Thursday, November 25, 2010

Answer: Original cranberry sauce recipe?

Answering this question is a bit tricky because there's so much written about the First Thanksgiving (1621, Plimouth, MA) during the past 100 years, but so little source material to work from!  

The big search lesson to take from the answer to this challenge is this:  Don't assume too much about what you think the answer will be.  Your initial assumptions might be very wrong, and you'd waste a lot of time trying to prove something that just isn't true.  

Here's the story... 

Background:  Cranberries (Vaccinium macrocarpon), are native to New England and a few other places in North America, growing in acidic bogs.  Many members of the heath family, such as blueberries (Vaccinium spp.) and azaleas (Rhododendron spp.), also grow well in acid, peat soils.

The cranberry plant is a very long-lived perennial less than eight inches high with trailing, thin stems with small, opposite, evergreen leaves. Cranberry flowers appear around the Fourth of July; these are white to light pink, downward-pointing, bell-shaped, axillary flowers. The name cranberry is a modification of the colonial name "crane berry," because the drooping flower looked like the neck and head of the sand crane, which was often seen eating the fruits.

Cranberry sauce, as we typically think of it, is a cooked, heavily sweetened concoction that's frequently augmented with citrus.  Of course, any citrus would have been impossible to have in 17th century Massachussets.  An even larger problems is that there was effectively little sugar in 1621 America.  (Certainly not in sufficient quantities to make cranberry sauce!)  The settlers hadn't had time to make maple syrup or sugar, and honeybees were still years in the future.  

But how do we search for this kind of information?  

My first search was [ cranberries 1621 ] which gives a number of search results, the most interesting of which is the "The Truth About Thanksgiving" from the Planet Blacksburg (VA) news site that quotes Daniel Thorp (colonial history prof at Virginia Tech) 

After looking through lots of deadend links (research is a slow process!)  I finally decided to look for the original letters describing the Thanksgiving holiday in 1621 to see what I could find.  From the Daniel Thorp article I found that the letter was written by Edward Winslow, making the obvious search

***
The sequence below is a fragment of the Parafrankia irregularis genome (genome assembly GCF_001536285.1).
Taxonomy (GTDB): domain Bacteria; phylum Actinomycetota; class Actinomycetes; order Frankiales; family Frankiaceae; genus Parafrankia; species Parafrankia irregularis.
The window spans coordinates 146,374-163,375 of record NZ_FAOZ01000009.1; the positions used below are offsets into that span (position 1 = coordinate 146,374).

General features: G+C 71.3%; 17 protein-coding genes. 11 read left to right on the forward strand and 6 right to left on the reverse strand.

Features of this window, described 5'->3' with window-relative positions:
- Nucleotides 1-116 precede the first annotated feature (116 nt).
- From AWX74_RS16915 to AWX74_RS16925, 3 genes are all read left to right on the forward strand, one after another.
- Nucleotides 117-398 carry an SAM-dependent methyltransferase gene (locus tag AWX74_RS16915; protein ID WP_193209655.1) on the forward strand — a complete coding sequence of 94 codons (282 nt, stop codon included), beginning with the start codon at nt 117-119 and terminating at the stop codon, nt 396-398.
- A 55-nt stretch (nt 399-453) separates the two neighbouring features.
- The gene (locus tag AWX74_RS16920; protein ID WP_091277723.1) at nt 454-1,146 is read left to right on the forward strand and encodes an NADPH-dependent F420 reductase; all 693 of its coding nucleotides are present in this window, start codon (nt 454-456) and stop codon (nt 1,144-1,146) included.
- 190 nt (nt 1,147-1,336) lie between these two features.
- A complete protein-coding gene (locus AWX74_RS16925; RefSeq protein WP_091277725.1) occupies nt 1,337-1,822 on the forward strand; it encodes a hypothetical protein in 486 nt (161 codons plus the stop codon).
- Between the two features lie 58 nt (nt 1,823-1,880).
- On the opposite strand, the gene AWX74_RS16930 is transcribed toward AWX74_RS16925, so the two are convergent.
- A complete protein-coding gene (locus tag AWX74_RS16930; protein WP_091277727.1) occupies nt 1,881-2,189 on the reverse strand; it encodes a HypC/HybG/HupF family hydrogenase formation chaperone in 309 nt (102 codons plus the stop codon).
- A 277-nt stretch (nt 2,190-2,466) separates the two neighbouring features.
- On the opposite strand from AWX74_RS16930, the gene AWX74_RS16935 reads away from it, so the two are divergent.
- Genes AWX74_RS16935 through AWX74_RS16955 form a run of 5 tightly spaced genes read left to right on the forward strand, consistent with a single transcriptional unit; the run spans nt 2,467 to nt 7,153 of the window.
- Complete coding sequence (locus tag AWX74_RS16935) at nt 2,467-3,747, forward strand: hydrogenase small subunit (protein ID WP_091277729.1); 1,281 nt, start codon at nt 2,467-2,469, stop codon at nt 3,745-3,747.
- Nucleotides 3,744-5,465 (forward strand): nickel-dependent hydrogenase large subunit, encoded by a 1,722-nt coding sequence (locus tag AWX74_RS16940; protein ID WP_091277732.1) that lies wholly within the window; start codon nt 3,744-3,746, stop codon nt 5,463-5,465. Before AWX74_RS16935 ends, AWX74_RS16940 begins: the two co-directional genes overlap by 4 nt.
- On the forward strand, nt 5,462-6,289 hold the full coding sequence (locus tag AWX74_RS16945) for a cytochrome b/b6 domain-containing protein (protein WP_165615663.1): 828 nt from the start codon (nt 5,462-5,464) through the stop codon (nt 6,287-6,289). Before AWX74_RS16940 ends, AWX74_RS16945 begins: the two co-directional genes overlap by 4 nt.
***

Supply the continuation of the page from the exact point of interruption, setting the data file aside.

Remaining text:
[ Edward Winslow 1621 ] lead me directly to a transcription (and handy translation into modern speech): 

I quote from their site (in modern spelling): 

"...our harvest being gotten in, our governor sent four men on fowling, that so we might after a special manner rejoice together, after we had gathered the fruits of our labors; they four in one day killed as much fowl, as with a little help beside, served the Company almost a week, at which time amongst other Recreations, we exercised our Arms, many of the Indians coming amongst us, and amongst the rest their greatest king Massasoit, with some ninety men, whom for three days we entertained and feasted, and they went out and killed five Deer, which they brought to the Plantation and bestowed on our Governor, and upon the Captain and others.  And although it be not always so plentiful, as it was at this time with us, yet by the goodness of God, we are so far from want,  that we often wish you partakers of our plenty."

From there, I found that William Bradford had also written about the First Thanksgiving.  The obvious query: 
[ William Bradford Plimouth Plantation ] leads to his writings on Thanksgiving.

He wrote:  

"...They began now to gather in the small harvest they had, and to fit up their houses and dwellings against winter, being all well recovered in health and strength and had all things in good plenty.  For as some were thus employed in affairs abroad, others were exercising in fishing, about cod and bass and other fish, of which they took good store, of which every family had their portion.  All the summer there was no want; and now began to come in store of fowl, as winter approached, of which this place did abound when they came first (but afterward decreased by degrees).  And besides waterfowl there was great store of wild turkeys, of which they took many, besides venison, etc.  Besides they had about a peck of meal a week to a person, or now since harvest, Indian corn to that proportion.  Which made many afterwards write so largely of their plenty here to their friends in England, which were not feigned but true reports."  

And that's about it for the historical record.  So, were cranberries on the menu, and if so, in what form?  

There certainly was a tradition of stewed fruits in 17th century English cooking, so it's probable that some kind of fruit cooked compote was served, but it's not actually in the record.  So the truth is... it's all speculation!  

Most probably, the Indians (the local Wampanoag) brought along some of their own supplies.  Ninety people is, after all, a pretty big crowd to bring to Thanksgiving table.  If so, then they most likely brought along cranberries in the form of pemmican, a very calorically-dense survival and travel food.  It's made by mixing dried berries with dried deer meat and melted fat to form easy-to-carry slabs.  Think of ground up beef jerky mixed with a bit of bacon grease and dried cranberries, and you've got the idea.  

Fred's approach (in the comments) was pretty clever.  Query:  [cranberry history] then  used the Timeline tool to narrow down the results to the 1620's.  Once there, you see lots of references to pemmican.

Not my solution, but very nice.  

Happy Thanksgiving! 

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